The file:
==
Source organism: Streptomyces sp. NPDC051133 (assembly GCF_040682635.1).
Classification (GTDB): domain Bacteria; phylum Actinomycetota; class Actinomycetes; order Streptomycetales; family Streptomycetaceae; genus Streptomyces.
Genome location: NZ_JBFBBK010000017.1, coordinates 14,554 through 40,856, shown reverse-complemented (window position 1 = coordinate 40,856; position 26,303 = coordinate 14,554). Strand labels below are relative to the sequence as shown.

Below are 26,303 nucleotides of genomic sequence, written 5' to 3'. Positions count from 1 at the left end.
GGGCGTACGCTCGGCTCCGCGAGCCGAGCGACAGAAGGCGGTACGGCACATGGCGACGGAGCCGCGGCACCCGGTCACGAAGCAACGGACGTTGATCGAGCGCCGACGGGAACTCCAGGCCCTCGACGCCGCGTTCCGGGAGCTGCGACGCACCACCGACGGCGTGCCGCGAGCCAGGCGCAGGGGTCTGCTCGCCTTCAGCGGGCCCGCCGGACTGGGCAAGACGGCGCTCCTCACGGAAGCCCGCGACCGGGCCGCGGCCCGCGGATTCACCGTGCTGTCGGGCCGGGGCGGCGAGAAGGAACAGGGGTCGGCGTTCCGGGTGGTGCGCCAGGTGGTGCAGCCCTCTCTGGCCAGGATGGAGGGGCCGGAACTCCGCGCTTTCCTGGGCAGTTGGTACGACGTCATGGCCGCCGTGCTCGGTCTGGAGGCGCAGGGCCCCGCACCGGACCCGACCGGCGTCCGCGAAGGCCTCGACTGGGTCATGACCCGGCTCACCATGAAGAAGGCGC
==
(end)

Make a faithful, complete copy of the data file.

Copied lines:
Source organism: Streptomyces sp. NPDC051133 (assembly GCF_040682635.1).
Classification (GTDB): domain Bacteria; phylum Actinomycetota; class Actinomycetes; order Streptomycetales; family Streptomycetaceae; genus Streptomyces.
Genome location: NZ_JBFBBK010000017.1, coordinates 14,554 through 40,856, shown reverse-complemented (window position 1 = coordinate 40,856; position 26,303 = coordinate 14,554). Strand labels below are relative to the sequence as shown.

Below are 26,303 nucleotides of genomic sequence, written 5' to 3'. Positions count from 1 at the left end.
GGGCGTACGCTCGGCTCCGCGAGCCGAGCGACAGAAGGCGGTACGGCACATGGCGACGGAGCCGCGGCACCCGGTCACGAAGCAACGGACGTTGATCGAGCGCCGACGGGAACTCCAGGCCCTCGACGCCGCGTTCCGGGAGCTGCGACGCACCACCGACGGCGTGCCGCGAGCCAGGCGCAGGGGTCTGCTCGCCTTCAGCGGGCCCGCCGGACTGGGCAAGACGGCGCTCCTCACGGAAGCCCGCGACCGGGCCGCGGCCCGCGGATTCACCGTGCTGTCGGGCCGGGGCGGCGAGAAGGAACAGGGGTCGGCGTTCCGGGTGGTGCGCCAGGTGGTGCAGCCCTCTCTGGCCAGGATGGAGGGGCCGGAACTCCGCGCTTTCCTGGGCAGTTGGTACGACGTCATGGCCGCCGTGCTCGGTCTGGAGGCGCAGGGCCCCGCACCGGACCCGACCGGCGTCCGCGAAGGCCTCGACTGGGTCATGACCCGGCTCACCATGAAGAAGGCGC